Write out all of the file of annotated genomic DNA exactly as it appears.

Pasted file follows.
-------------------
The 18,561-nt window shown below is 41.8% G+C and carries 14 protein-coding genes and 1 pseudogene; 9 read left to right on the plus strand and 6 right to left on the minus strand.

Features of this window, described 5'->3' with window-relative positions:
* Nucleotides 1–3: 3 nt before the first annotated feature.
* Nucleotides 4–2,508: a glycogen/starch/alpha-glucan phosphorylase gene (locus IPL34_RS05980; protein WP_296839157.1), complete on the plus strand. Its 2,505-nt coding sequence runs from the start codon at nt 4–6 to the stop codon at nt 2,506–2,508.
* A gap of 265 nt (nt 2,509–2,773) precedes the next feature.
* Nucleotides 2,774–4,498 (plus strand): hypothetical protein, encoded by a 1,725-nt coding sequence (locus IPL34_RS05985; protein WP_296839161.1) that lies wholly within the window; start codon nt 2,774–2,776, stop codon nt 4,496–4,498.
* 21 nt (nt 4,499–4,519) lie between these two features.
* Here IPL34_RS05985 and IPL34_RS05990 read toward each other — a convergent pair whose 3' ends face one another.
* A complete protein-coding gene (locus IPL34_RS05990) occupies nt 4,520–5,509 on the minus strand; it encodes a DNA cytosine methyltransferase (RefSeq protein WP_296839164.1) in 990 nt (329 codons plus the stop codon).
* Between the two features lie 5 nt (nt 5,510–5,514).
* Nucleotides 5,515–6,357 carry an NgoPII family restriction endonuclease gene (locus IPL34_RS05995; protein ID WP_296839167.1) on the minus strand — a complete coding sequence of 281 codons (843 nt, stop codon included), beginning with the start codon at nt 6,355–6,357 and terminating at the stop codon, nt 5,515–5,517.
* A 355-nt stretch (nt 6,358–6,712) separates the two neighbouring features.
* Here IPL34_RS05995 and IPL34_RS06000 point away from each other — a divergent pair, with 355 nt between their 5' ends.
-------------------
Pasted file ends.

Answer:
The 18,561-nt window shown below is 41.8% G+C and carries 14 protein-coding genes and 1 pseudogene; 9 read left to right on the plus strand and 6 right to left on the minus strand.

Features of this window, described 5'->3' with window-relative positions:
* Nucleotides 1–3: 3 nt before the first annotated feature.
* Nucleotides 4–2,508: a glycogen/starch/alpha-glucan phosphorylase gene (locus IPL34_RS05980; protein WP_296839157.1), complete on the plus strand. Its 2,505-nt coding sequence runs from the start codon at nt 4–6 to the stop codon at nt 2,506–2,508.
* A gap of 265 nt (nt 2,509–2,773) precedes the next feature.
* Nucleotides 2,774–4,498 (plus strand): hypothetical protein, encoded by a 1,725-nt coding sequence (locus IPL34_RS05985; protein WP_296839161.1) that lies wholly within the window; start codon nt 2,774–2,776, stop codon nt 4,496–4,498.
* 21 nt (nt 4,499–4,519) lie between these two features.
* Here IPL34_RS05985 and IPL34_RS05990 read toward each other — a convergent pair whose 3' ends face one another.
* A complete protein-coding gene (locus IPL34_RS05990) occupies nt 4,520–5,509 on the minus strand; it encodes a DNA cytosine methyltransferase (RefSeq protein WP_296839164.1) in 990 nt (329 codons plus the stop codon).
* Between the two features lie 5 nt (nt 5,510–5,514).
* Nucleotides 5,515–6,357 carry an NgoPII family restriction endonuclease gene (locus IPL34_RS05995; protein ID WP_296839167.1) on the minus strand — a complete coding sequence of 281 codons (843 nt, stop codon included), beginning with the start codon at nt 6,355–6,357 and terminating at the stop codon, nt 5,515–5,517.
* A 355-nt stretch (nt 6,358–6,712) separates the two neighbouring features.
* Here IPL34_RS05995 and IPL34_RS06000 point away from each other — a divergent pair, with 355 nt between their 5' ends.